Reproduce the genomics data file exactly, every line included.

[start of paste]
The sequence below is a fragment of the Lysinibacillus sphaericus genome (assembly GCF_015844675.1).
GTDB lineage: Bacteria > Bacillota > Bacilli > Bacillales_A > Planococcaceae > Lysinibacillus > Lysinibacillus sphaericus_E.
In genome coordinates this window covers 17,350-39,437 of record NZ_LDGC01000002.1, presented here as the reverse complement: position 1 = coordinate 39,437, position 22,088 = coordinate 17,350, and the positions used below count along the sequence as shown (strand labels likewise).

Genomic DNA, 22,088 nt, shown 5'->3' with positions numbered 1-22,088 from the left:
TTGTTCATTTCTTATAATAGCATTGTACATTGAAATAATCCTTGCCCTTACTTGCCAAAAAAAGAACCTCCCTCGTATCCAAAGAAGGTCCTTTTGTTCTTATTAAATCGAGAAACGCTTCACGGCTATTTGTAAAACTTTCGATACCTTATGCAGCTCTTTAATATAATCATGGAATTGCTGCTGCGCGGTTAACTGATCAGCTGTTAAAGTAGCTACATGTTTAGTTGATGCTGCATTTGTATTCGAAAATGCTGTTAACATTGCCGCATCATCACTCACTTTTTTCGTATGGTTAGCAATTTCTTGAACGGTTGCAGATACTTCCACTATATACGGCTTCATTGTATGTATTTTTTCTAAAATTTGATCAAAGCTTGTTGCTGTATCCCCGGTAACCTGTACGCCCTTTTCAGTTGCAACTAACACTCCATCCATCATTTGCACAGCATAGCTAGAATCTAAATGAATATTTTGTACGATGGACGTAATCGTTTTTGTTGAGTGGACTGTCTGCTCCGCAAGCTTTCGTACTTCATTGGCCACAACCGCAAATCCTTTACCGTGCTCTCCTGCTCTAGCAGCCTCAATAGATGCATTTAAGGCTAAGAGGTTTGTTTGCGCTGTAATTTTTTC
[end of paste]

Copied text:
The sequence below is a fragment of the Lysinibacillus sphaericus genome (assembly GCF_015844675.1).
GTDB lineage: Bacteria > Bacillota > Bacilli > Bacillales_A > Planococcaceae > Lysinibacillus > Lysinibacillus sphaericus_E.
In genome coordinates this window covers 17,350-39,437 of record NZ_LDGC01000002.1, presented here as the reverse complement: position 1 = coordinate 39,437, position 22,088 = coordinate 17,350, and the positions used below count along the sequence as shown (strand labels likewise).

Genomic DNA, 22,088 nt, shown 5'->3' with positions numbered 1-22,088 from the left:
TTGTTCATTTCTTATAATAGCATTGTACATTGAAATAATCCTTGCCCTTACTTGCCAAAAAAAGAACCTCCCTCGTATCCAAAGAAGGTCCTTTTGTTCTTATTAAATCGAGAAACGCTTCACGGCTATTTGTAAAACTTTCGATACCTTATGCAGCTCTTTAATATAATCATGGAATTGCTGCTGCGCGGTTAACTGATCAGCTGTTAAAGTAGCTACATGTTTAGTTGATGCTGCATTTGTATTCGAAAATGCTGTTAACATTGCCGCATCATCACTCACTTTTTTCGTATGGTTAGCAATTTCTTGAACGGTTGCAGATACTTCCACTATATACGGCTTCATTGTATGTATTTTTTCTAAAATTTGATCAAAGCTTGTTGCTGTATCCCCGGTAACCTGTACGCCCTTTTCAGTTGCAACTAACACTCCATCCATCATTTGCACAGCATAGCTAGAATCTAAATGAATATTTTGTACGATGGACGTAATCGTTTTTGTTGAGTGGACTGTCTGCTCCGCAAGCTTTCGTACTTCATTGGCCACAACCGCAAATCCTTTACCGTGCTCTCCTGCTCTAGCAGCCTCAATAGATGCATTTAAGGCTAAGAGGTTTGTTTGCGCTGTAATTTTTTC